Relationship between amyloid and increased risk of developing dementia in Down’s Syndrome.
We’ve published a new paper using the Neuroimaging Data Model (NIDM) we’ve been developing for many years. NIDM was started by an international team of cognitive scientists, computer scientists and statisticians, including PIs of this project, to develop a data format capable of describing all aspects of the data lifecycle, from raw data through analyses and provenance. Our new published work shows how we’ve used NIDM to model mass univariate statistics in neuroimaging.
Maumet, C. et al. Sharing brain mapping statistical results with the neuroimaging data model. Sci. Data 3:160102 doi: 10.1038/sdata.2016.102 (2016).
For more NIDM info see: http://www.sciencedirect.com/science/article/pii/S105381191300596X
I am proud to announce this new P41 biotechnology research resource I am part of. The Center for Reproducible Neuroimaging Computation, seeks to implement a shift in the way neuroimaging research is performed and reported. Through the development and implementation of a FAIR (Findable, Accessible, Interoperable and Reusable, Wilkinson et al., 2016) technology stack that supports a comprehensive set of data management, analysis, and utilization frameworks in support of both basic research and clinical activities, our overarching goal is to improve the reproducibility of neuroimaging science and extend the value of our national investment in neuroimaging research.
Stay tuned for interesting training materials and workshops on reproducibility!
Abstract—Determining the location of crystals within detector
arrays (position profile) is a crucial part of system tuning in
Positron Emission Tomography (PET) scanners. It provides a
basis for the mapping of detected events and the most probable
crystal location to assign the event. Accurate assignments are
crucial for proper coincidence event processing and reconstructed
image resolution. In high resolution imaging systems, image
resolution is of primary importance and proper position profiles
are a critical part of system tuning. The High Resolution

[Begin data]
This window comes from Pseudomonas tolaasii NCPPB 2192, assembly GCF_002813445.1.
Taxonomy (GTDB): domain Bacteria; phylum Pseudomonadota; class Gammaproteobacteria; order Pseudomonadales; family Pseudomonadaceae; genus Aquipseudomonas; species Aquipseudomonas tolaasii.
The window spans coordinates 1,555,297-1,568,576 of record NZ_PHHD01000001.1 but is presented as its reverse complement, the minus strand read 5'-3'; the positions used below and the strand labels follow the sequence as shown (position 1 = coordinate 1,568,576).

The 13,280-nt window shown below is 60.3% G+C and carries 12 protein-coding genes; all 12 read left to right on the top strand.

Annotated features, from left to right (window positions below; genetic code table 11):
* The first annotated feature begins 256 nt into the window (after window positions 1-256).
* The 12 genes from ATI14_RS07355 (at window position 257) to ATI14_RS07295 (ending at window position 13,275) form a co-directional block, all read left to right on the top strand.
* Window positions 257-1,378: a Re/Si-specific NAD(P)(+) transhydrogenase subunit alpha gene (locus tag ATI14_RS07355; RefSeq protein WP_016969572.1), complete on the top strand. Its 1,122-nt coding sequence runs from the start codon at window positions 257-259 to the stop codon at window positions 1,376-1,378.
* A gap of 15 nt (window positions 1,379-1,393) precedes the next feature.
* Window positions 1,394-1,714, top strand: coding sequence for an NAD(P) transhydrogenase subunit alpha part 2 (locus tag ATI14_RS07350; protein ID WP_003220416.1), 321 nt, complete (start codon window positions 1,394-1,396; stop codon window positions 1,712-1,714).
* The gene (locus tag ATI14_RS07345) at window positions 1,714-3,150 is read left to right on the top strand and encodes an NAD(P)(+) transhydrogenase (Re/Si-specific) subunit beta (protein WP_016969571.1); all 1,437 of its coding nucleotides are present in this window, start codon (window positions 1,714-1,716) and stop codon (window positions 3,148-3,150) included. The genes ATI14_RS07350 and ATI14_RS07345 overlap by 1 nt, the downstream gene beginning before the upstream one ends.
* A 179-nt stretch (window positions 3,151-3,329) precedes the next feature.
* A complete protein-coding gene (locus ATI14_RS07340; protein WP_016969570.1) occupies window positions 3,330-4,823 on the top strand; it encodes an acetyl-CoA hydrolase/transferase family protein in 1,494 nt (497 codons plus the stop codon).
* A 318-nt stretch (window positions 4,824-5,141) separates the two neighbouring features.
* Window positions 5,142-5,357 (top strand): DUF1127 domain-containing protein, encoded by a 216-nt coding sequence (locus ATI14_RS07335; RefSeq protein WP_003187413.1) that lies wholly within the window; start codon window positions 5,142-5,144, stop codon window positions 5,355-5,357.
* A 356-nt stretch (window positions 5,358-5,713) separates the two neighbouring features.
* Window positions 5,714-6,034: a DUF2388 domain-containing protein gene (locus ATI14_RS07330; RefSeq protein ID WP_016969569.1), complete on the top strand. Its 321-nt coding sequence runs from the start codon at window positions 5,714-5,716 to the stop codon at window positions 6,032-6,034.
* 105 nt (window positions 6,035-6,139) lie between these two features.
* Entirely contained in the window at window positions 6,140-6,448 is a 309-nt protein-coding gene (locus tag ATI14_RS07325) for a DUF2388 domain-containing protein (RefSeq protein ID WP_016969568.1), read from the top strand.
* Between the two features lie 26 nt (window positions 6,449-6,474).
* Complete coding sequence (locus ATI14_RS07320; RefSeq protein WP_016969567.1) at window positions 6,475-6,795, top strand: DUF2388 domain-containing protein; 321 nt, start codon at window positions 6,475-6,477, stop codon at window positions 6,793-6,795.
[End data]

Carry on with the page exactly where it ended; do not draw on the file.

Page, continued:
Research Tomograph (HRRT) PET scanner is composed of 936
detector blocks each with 64 dual layer crystals arranged in
8×8 grids. Significant engineer time is spent fixing errors in the
automated position profile estimation software used for system
tuning. We have developed a probabilistic approach to position
profile estimation and applied it to the HRRT PET system. Our
approach is composed of a segmentation model for crosstalk
filtering, a prior over valid position profile configurations, and
a grid partitioning algorithm for crystal location finding. Our
model outperforms the manufacturer supplied position profile
estimation software, yielding a 39% decrease in mean squared
error rate as compared to a gold standard configuration in the
HRRT, while being a general solution applicable to many detector
Log mean squared error rates of our Grid Partitioning with noise and crosstalk segmentation model (Seg+GridPart) versus the Siemen’s peak finding model shows a 39% decrease (t = 4:25; p < 0:008) in MSE. Our full model is compared to the Gaussian mixture model (GMM) without noise segmentation, the Gaussian mixture model with segmentations (Seg+GMM), and the Gaussian mixture model with segmentations and initialized with the results form the GridPart model (Seg+GridPart+GMM) versus the gold standard configuration across 702 detector blocks (44,928 crystals).